“It’s a privilege to present this exhibition in New York where the collective was founded, and where much of the artists’ influential, early work was created,” said Carrie Springer, assistant curator. “Each artist had his or her own sensibility and independent career, but they shared a commitment to photography as an art form, and the exhibition demonstrates their insightful and inventive portrayal of the communities they saw and participated in. As Louis Draper said in an introductory statement to Kamoinge Workshop Portfolio No. 1, the Kamoinge artists’ ‘creative objectives reflect a concern for truth about the world, about the society and about themselves.’ The photographs of these artists are as significant to the history of photography as they are to the current moment."

Adger Cowans, Footsteps, 1960. Gelatin silver print, image: 8 1/4 × 13 5/16 in. (20.96 × 33.81 cm). Virginia Museum of Fine Arts, Aldine S. Hartman Endowment Fund, 2018.201. © Adger Cowans

Organized thematically, Working Together presents insightful images of Black Americans that were largely lacking from contemporary mainstream publications, galleries, and museums. Working Together highlights Kamoinge artists’ portrayal of the day-to-day life of people of all ages within the city and elsewhere at play, work, rest, or travel, and among these photographs are intimate depictions of friends and acquaintances in portraits and interior views that reflect quiet moments. Another source of inspiration and passion was music, particularly jazz, and Kamoinge members were acutely aware of key elements shared between that art form and their own, such as pacing, improvisation, and a mix of technical expertise, knowledge, and intuition. The artists often emphasized abstract or surreal elements of walls, streets, bodies and natural forms in their photographs, a practice explored in Working Together.

Herb Robinson, Brother & Sister, 1973. Gelatin silver print: sheet, 11 1/16 × 14 1/16 in. (28.1 × 35.7 cm); image, 6 5/8 × 9 in. (16.7 × 22.9 cm). Whitney Museum of American Art, New York; purchase with funds from the Photography Committee 2020.46. © Herb Robinson

During the 1960s and 1970s, many Kamoinge members also photographed historically significant moments in Black Americans’ struggle for civil rights and engaged the theme of civil rights on a symbolic level in their work. Kamoinge photographer Louis Draper noted that a significant factor in the formation of the Workshop was “the emerging African consciousness exploding within us.” Acting on this cognizance, many Kamoinge members traveled to African countries and other international locations with significant African diasporic communities that had recently gained independence from colonial rule. The global reach of Kamoinge members’ travel expanded their sense of community, and likewise contributed to the world view they brought to their work in the United States. The archival materials included in the exhibition highlight the artists’ commitment to self-organizing, mentoring, and to an expanded sense of community. Over the years, membership in the Kamoinge Workshop shifted and grew, and in 1993 the group incorporated as Kamoinge, Inc., which has continued to the present.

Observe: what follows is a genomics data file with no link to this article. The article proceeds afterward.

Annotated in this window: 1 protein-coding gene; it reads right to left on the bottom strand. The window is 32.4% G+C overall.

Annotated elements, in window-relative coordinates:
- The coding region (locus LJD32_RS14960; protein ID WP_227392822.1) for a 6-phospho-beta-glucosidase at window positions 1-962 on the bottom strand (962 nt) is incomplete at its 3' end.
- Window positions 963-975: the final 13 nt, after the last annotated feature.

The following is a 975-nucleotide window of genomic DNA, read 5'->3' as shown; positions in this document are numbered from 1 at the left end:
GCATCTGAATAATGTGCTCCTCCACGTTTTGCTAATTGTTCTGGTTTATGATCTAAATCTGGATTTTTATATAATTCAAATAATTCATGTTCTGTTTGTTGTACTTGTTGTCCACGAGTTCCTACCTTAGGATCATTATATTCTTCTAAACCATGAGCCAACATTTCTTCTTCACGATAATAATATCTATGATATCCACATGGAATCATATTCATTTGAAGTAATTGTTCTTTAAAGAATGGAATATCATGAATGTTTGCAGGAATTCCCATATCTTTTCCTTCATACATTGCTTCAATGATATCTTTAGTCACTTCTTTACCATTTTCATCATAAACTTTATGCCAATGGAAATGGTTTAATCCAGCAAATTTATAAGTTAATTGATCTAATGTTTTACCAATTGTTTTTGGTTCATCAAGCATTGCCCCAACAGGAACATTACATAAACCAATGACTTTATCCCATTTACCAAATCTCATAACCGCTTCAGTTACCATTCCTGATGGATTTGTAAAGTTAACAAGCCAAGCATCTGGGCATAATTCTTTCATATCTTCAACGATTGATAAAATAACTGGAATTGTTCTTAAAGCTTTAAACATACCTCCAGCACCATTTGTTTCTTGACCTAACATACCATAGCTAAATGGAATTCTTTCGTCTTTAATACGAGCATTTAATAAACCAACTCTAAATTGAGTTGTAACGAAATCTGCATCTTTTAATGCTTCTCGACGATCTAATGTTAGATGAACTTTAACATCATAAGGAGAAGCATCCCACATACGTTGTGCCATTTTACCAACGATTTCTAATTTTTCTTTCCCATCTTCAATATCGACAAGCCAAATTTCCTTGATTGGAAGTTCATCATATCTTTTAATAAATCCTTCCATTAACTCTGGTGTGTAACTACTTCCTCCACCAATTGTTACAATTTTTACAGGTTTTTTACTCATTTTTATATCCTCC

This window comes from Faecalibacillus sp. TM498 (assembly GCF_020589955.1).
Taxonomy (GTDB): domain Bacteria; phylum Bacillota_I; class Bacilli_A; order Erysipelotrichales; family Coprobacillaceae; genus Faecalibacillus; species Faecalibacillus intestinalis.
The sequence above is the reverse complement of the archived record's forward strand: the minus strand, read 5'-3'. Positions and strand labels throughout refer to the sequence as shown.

Herbert Randall (b. 1936), Untitled (Palmers Crossing, Mississippi), 1964. Gelatin silver print: sheet, 14 × 10 15/16 in. (35.6 × 27.8 cm); image, 13 1/2 × 8 7/8 in. (34.3 × 22.5 cm). Whitney Museum of American Art, New York; purchase with funds from the Photography Committee 2020.57. © Herbert Randall

The exhibition is accompanied by a 300-page illustrated catalogue by Dr. Sarah Eckhardt, associate curator of modern and contemporary art at the Virginia Museum of Fine Arts. The publication includes a preface by Deborah Willis and additional essays by Erina Duganne, Romi Crawford, John Edwin Mason, and Bill Gaskins. Planning for this exhibition began in 2015 when the VMFA acquired founding member and Richmond-native Louis Draper’s complete archive, consisting of more than 6,600 items representing more than 50,000 images, including photographs, negatives, contact sheets, and slides, as well as valuable documents and publications which include significant materials about the formation and early years of the Kamoinge Workshop. After the exhibition closes at the Whitney, it will travel to the Cincinnati Art Museum and the J. Paul Getty Museum.